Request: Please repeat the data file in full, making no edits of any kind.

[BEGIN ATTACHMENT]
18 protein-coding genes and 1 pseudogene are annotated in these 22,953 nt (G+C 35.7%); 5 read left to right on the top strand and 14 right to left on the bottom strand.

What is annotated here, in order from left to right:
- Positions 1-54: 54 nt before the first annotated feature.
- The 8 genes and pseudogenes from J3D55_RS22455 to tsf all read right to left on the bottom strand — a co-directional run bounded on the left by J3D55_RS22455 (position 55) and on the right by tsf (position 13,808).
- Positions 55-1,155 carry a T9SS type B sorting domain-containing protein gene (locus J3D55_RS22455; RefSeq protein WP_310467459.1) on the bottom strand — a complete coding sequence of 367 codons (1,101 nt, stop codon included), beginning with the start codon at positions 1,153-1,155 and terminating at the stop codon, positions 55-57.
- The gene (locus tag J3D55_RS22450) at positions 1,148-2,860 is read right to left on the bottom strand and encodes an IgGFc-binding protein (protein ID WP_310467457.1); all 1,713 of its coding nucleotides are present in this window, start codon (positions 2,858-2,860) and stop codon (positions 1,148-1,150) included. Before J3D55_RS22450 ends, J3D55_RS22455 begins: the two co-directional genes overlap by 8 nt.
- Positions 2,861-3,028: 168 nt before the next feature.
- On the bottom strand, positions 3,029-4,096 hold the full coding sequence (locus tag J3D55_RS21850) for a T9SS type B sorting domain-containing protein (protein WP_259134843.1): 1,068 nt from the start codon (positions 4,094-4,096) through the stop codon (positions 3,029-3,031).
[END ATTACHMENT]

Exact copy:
18 protein-coding genes and 1 pseudogene are annotated in these 22,953 nt (G+C 35.7%); 5 read left to right on the top strand and 14 right to left on the bottom strand.

What is annotated here, in order from left to right:
- Positions 1-54: 54 nt before the first annotated feature.
- The 8 genes and pseudogenes from J3D55_RS22455 to tsf all read right to left on the bottom strand — a co-directional run bounded on the left by J3D55_RS22455 (position 55) and on the right by tsf (position 13,808).
- Positions 55-1,155 carry a T9SS type B sorting domain-containing protein gene (locus J3D55_RS22455; RefSeq protein WP_310467459.1) on the bottom strand — a complete coding sequence of 367 codons (1,101 nt, stop codon included), beginning with the start codon at positions 1,153-1,155 and terminating at the stop codon, positions 55-57.
- The gene (locus tag J3D55_RS22450) at positions 1,148-2,860 is read right to left on the bottom strand and encodes an IgGFc-binding protein (protein ID WP_310467457.1); all 1,713 of its coding nucleotides are present in this window, start codon (positions 2,858-2,860) and stop codon (positions 1,148-1,150) included. Before J3D55_RS22450 ends, J3D55_RS22455 begins: the two co-directional genes overlap by 8 nt.
- Positions 2,861-3,028: 168 nt before the next feature.
- On the bottom strand, positions 3,029-4,096 hold the full coding sequence (locus tag J3D55_RS21850) for a T9SS type B sorting domain-containing protein (protein WP_259134843.1): 1,068 nt from the start codon (positions 4,094-4,096) through the stop codon (positions 3,029-3,031).